Kanaan was still upset after he was pulled out of the scrum.
"After the race, I wasn't very happy and I got out of the car to talk to him," Kanaan said. "Sam's dad bumped me and I think that's totally wrong. I was not going to fight Sam. I was not going to punch him.
"We were obviously both hot and were talking about what happened and his dad came in and bumped me."
It overshadowed a race that Dixon dominated, leading twice for 23 laps. He defeated Hornish by 6.2591 seconds. Hornish, a three-time series champion, scored his best career road-course finish.
Hornish, who is expected to leave the series and join NASCAR Nextel Cup at the end of this season, was impressive in his battle for a road-course win.
The winner was a bit bewildered at the Hornish-Kanaan pit lane altercation as he talked about his victory afterwards.
"I'll have to TiVo direct and check it out," Dixon said of the brawl. "It's tough. Guys in the pits competing against each other. If somebody squeezes somebody or does something it's going to fire those guys up."
Kanaan and the two Hornishes were summoned to the IndyCar transporter after the race for a lengthy meeting with IndyCar president of competition Brian Barnhart. Results of any penalties were not announced by IRL officials.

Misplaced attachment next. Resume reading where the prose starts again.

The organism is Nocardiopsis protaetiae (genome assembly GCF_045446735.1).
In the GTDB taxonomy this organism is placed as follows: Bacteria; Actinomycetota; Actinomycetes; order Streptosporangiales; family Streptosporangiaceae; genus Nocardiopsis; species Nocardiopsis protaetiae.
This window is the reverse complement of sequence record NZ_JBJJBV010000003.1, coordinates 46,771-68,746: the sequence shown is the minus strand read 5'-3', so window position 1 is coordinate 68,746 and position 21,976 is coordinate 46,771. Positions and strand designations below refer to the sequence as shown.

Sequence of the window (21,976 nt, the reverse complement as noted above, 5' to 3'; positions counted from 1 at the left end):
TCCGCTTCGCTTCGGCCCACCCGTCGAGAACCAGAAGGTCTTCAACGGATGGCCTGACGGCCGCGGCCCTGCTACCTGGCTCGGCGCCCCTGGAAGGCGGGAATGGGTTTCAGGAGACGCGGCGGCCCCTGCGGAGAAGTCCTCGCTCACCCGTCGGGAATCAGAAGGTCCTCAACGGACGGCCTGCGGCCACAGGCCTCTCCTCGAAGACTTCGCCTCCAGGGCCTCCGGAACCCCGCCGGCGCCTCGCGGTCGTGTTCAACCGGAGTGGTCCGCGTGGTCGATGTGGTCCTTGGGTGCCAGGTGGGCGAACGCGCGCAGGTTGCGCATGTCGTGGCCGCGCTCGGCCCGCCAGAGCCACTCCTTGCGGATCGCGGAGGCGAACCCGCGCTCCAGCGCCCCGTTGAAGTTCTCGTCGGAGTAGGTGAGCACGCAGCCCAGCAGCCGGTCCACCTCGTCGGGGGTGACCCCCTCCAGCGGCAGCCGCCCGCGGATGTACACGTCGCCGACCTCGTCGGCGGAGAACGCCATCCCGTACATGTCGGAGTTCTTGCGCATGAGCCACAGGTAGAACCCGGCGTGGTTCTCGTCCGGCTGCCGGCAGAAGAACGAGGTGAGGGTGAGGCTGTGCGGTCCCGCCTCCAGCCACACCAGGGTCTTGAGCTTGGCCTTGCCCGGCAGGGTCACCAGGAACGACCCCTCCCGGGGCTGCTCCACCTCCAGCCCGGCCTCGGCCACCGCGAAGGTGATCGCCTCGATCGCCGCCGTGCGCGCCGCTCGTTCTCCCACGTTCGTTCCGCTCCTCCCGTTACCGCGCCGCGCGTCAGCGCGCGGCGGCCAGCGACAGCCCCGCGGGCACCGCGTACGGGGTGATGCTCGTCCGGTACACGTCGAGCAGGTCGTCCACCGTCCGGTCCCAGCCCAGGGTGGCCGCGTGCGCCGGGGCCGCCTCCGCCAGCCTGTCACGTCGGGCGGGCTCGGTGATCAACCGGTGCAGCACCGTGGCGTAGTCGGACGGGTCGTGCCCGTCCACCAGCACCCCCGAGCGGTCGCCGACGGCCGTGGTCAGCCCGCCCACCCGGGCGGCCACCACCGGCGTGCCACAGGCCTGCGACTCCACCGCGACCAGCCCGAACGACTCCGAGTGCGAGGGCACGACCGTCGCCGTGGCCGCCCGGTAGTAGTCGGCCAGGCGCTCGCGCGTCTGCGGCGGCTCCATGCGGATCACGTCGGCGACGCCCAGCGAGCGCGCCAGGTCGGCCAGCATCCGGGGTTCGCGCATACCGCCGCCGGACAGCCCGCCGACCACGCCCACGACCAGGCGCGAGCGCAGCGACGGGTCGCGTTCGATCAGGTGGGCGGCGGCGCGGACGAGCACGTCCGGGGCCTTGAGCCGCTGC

"We can assure you that sanctions will come down promptly. We're disappointed in the actions of people and taking away what was a fine performance by Scott Dixon," said John Griffin, vice president of public relations.
Dario Franchitti, this year's Indianapolis 500 winner, was third, followed by Andretti Green Racing teammates Kanaan and Marco Andretti.
Andretti was the leader when he pitted on lap 43, giving up the lead to Dixon. Danica Patrick also pitted for what would be her last stop.
Dixon was back in front followed by Franchitti, before Dixon pitted on lap 45 followed by Hornish. Both teams changed four tires and filled it up with Ethanol as the race entered its final stage.
After the green-flag pit stop sequence cycled through, Dixon was the leader, followed by Hornish and Andretti. Franchitti was fourth with Ed Carpenter fifth.